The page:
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Adult survivors of childhood cancer can have altered social functioning. We sought to identify factors that predict marriage and divorce outcomes in this growing population.
Retrospective cohort study of 8,928 ≥ five-year adult survivors of childhood malignancy and 2,879 random sibling controls participating in the Childhood Cancer Survivor Study. Marital status, current health, psychological status, and neurocognitive functioning were determined from surveys and validated instruments.
Survivors were more likely to be never-married than siblings (relative risk (RR) = 1.21; 95% confidence interval (CI) 1.15–1.26) and the U.S. population (RR=1.25; 95% CI= 1.21 – 1.29), after adjusting for age, gender, and race. Patients with central nervous system (CNS) tumors were at greatest risk for not marrying (RR=1.50; 95% CI= 1.41–1.59). Married survivors divorced at frequencies similar to controls. In multivariable regression analysis, non-marriage was most associated with cranial radiation (RR=1.15; 95% CI=1.02–1.31 for >2400 centigray). In analysis of neurobehavioral functioning, non-marriage was associated with worse task efficiency (RR=1.27; 95% CI=1.20–1.35), but not with emotional distress, or problems with emotional regulation, memory, or organization. Physical conditions predictive of non-marriage included short stature (RR=1.27; 95% CI=1.20–1.34) and poor physical function (RR=1.08; 95% CI=1.00–1.18). Structural equation modeling suggested that cranial radiation influenced marriage status through short stature, cognitive problems, and poor physical function.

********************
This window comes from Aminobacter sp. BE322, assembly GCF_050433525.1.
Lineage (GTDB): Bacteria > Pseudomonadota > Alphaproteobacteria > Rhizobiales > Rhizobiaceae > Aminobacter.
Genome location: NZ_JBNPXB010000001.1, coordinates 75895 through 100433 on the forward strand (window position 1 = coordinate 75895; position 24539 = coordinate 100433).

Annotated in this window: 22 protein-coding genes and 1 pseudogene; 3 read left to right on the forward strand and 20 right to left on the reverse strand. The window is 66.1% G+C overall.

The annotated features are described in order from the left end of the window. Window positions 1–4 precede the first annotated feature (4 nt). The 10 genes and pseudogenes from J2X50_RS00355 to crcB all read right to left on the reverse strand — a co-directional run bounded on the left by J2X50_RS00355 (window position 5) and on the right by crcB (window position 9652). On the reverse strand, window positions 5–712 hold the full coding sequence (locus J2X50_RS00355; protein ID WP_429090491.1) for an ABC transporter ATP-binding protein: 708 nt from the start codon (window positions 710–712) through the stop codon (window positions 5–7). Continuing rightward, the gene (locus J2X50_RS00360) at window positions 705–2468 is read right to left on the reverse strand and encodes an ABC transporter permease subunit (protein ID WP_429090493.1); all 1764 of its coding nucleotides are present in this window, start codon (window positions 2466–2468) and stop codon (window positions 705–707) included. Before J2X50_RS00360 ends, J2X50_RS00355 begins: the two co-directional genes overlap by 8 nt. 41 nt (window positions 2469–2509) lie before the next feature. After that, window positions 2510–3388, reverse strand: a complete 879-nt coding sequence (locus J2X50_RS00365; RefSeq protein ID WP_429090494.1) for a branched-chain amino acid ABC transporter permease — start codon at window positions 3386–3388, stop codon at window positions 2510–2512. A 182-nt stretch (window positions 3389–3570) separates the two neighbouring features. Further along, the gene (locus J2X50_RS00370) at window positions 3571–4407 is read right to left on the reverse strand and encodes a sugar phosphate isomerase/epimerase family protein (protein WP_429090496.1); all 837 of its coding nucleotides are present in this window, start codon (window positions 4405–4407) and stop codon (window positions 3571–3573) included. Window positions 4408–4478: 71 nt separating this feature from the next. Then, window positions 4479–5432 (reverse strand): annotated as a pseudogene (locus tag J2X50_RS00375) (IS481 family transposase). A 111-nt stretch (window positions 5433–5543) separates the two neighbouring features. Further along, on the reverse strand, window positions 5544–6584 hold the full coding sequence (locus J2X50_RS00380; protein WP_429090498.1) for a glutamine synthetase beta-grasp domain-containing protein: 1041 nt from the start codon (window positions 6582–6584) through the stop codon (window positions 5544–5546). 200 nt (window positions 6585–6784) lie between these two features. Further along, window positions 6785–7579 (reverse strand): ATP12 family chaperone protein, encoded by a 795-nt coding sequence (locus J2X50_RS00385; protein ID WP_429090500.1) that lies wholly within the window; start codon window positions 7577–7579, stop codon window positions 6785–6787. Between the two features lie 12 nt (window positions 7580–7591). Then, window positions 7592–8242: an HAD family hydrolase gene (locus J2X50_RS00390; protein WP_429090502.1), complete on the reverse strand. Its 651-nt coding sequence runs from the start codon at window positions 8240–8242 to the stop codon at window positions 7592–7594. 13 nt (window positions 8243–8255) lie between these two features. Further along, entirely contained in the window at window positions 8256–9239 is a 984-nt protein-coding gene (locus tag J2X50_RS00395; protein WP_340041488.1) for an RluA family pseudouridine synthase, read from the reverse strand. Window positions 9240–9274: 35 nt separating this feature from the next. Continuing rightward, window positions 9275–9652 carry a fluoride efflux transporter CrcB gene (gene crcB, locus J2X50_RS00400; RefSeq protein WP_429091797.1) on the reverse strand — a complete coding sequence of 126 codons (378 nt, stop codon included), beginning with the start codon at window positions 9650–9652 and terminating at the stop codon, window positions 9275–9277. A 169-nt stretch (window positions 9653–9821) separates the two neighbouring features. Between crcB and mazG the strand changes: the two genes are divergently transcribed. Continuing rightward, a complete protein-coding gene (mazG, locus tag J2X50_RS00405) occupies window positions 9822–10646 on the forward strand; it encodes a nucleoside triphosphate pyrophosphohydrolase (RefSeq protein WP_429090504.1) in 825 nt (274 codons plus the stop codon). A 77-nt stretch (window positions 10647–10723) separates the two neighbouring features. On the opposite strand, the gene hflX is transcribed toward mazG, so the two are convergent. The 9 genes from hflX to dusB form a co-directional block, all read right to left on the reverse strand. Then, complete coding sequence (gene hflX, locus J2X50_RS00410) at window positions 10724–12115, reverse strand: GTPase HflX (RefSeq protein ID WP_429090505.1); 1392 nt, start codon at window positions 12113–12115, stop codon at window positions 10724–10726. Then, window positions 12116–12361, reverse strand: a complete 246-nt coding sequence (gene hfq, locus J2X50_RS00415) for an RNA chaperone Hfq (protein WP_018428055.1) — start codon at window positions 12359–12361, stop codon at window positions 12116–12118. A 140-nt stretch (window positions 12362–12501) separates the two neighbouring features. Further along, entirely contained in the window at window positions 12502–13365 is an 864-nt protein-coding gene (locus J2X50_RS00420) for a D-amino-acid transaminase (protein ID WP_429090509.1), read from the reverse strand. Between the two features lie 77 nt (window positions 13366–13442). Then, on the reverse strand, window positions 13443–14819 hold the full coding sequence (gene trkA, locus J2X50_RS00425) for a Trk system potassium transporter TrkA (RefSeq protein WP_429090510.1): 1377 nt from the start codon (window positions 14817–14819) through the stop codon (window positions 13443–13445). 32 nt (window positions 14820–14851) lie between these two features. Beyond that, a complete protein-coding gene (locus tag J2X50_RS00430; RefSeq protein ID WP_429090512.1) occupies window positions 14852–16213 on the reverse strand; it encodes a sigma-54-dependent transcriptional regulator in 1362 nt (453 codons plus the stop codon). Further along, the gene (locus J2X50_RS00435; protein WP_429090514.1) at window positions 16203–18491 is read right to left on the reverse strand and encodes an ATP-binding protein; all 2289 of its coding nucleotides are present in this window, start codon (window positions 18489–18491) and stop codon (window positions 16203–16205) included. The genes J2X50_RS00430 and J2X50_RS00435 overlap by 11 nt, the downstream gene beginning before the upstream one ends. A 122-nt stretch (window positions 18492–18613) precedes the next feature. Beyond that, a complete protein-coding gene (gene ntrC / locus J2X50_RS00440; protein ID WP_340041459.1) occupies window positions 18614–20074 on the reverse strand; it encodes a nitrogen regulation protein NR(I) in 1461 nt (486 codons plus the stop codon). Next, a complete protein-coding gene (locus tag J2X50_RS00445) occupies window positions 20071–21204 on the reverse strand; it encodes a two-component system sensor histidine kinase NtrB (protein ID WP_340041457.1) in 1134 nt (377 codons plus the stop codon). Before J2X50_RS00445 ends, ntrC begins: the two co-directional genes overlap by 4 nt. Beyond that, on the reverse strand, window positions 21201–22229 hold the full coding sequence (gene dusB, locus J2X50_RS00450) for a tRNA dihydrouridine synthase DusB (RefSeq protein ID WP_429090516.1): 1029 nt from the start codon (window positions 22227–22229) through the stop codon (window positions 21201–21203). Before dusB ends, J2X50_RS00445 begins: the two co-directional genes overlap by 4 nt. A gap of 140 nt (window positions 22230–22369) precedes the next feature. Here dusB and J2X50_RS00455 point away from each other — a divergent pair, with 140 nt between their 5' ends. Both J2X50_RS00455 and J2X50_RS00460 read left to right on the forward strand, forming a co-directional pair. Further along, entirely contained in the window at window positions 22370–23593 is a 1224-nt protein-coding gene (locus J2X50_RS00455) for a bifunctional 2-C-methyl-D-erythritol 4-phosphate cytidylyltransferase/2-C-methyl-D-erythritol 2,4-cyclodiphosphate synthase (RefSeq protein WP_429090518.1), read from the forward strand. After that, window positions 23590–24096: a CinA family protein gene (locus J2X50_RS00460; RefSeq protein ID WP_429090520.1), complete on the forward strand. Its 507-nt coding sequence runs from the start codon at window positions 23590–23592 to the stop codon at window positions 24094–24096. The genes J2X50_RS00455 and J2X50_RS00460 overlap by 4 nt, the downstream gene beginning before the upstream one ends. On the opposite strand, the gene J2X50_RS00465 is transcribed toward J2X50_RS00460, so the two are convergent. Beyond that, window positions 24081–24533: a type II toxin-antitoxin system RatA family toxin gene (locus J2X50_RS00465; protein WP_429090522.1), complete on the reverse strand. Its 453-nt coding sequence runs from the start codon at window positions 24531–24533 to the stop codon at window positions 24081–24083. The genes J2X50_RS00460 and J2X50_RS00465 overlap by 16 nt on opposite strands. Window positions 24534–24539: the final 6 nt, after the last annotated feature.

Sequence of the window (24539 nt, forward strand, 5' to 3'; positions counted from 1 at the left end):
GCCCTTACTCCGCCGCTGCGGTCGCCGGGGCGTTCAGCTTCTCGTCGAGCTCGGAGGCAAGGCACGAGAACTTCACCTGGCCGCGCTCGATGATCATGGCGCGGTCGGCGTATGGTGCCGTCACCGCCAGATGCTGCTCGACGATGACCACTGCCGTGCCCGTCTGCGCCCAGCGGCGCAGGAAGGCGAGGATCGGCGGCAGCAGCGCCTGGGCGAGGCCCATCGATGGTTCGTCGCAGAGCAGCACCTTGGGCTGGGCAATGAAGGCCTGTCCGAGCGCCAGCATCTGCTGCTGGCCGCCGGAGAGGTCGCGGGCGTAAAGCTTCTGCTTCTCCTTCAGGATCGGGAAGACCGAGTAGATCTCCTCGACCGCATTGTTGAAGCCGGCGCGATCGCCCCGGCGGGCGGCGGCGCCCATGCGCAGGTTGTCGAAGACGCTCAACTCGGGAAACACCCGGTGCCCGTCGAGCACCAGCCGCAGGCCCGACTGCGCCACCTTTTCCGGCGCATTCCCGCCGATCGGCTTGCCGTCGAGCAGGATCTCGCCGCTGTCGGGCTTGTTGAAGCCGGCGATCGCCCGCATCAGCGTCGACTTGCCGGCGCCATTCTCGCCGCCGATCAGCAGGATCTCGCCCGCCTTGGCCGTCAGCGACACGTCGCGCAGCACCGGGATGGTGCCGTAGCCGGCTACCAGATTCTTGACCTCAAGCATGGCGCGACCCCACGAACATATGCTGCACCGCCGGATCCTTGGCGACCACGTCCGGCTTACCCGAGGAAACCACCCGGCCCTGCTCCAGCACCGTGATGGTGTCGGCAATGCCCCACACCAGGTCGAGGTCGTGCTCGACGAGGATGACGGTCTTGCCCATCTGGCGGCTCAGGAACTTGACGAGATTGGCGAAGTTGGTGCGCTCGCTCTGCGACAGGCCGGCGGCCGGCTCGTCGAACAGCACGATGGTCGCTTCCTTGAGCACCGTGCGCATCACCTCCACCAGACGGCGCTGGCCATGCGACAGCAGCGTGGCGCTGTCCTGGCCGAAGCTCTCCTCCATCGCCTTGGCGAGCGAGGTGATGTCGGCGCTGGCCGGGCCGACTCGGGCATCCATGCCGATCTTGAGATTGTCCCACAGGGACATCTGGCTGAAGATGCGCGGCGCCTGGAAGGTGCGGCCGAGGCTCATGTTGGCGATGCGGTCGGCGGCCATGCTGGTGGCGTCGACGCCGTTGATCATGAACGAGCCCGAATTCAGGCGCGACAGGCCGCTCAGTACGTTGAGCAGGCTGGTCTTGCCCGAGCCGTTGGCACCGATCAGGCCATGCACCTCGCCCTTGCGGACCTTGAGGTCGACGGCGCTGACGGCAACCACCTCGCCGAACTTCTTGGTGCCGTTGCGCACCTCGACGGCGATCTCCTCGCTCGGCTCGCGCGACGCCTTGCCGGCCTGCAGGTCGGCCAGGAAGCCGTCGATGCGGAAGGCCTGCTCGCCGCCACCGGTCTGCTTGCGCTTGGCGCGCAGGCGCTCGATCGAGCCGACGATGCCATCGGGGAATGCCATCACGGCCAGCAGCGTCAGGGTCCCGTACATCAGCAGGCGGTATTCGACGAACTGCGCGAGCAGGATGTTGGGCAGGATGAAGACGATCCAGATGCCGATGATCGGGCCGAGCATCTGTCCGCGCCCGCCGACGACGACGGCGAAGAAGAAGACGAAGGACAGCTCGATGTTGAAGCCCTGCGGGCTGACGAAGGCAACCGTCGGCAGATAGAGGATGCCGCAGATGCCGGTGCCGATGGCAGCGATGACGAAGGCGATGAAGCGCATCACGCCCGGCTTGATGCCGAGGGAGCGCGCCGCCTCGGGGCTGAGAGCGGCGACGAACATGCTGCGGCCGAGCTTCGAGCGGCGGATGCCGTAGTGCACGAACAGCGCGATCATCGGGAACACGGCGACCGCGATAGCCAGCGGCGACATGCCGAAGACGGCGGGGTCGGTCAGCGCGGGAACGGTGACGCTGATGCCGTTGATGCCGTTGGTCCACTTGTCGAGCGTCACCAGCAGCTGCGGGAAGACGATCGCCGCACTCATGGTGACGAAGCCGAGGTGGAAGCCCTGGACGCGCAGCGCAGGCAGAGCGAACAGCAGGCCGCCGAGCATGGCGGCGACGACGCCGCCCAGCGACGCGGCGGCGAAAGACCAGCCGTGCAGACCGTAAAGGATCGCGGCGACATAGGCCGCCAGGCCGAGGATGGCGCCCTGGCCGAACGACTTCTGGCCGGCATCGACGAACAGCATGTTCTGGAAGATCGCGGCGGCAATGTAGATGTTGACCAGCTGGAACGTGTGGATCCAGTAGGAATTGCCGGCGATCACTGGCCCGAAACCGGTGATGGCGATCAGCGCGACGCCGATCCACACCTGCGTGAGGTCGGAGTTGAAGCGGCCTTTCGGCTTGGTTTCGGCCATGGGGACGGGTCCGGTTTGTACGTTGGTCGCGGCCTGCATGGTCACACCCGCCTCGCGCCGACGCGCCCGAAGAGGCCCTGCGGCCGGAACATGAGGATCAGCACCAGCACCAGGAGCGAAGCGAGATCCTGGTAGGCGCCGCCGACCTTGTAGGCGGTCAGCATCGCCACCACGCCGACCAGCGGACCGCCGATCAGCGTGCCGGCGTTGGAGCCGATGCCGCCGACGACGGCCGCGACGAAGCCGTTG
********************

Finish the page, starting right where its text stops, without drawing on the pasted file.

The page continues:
Childhood cancer survivors married at lower frequencies compared to peers. Patients with CNS tumors, cranial radiation, impaired processing efficiency, and short stature were more likely to never marry. Divorce patterns in survivors were similar to peers.
Approximately 80% of children with cancer will survive five or more years from diagnosis of their disease (1). The impact of cancer treatment on physical health, during the first several decades following diagnosis and treatment, has been well-characterized, and survivors are known to be at increased risk for second neoplasms (2–4), cardiovascular disease (5, 6), endocrine dysfunction (6), and early death (7, 8). Several psychological sequelae have been described as well, with sub-groups of survivors reporting depression (9–11), anxiety (10), and post-traumatic stress symptoms (12–14).
In addition to physical and mental health, attention must be given to the overall functioning of survivors in society. For instance, survivors have been shown to experience lower educational attainment (15), higher rates of unemployment (16, 17), and difficulty obtaining health insurance (16, 18). Although the institution of marriage has undergone many changes in modern times, it represents another social outcome that can be used to gauge the adaptation of survivors to life after cancer since it represents an aspiration for the majority of young adults in today’s society (19). Relationships are challenging for all adults, but may be especially difficult for survivors, who struggle with the burdens of past disease. In one study, 29% of childhood cancer survivors cited disability or prior illness as a barrier to marriage (20). Uncertainty about future health may also impact survivor relationships (21–23).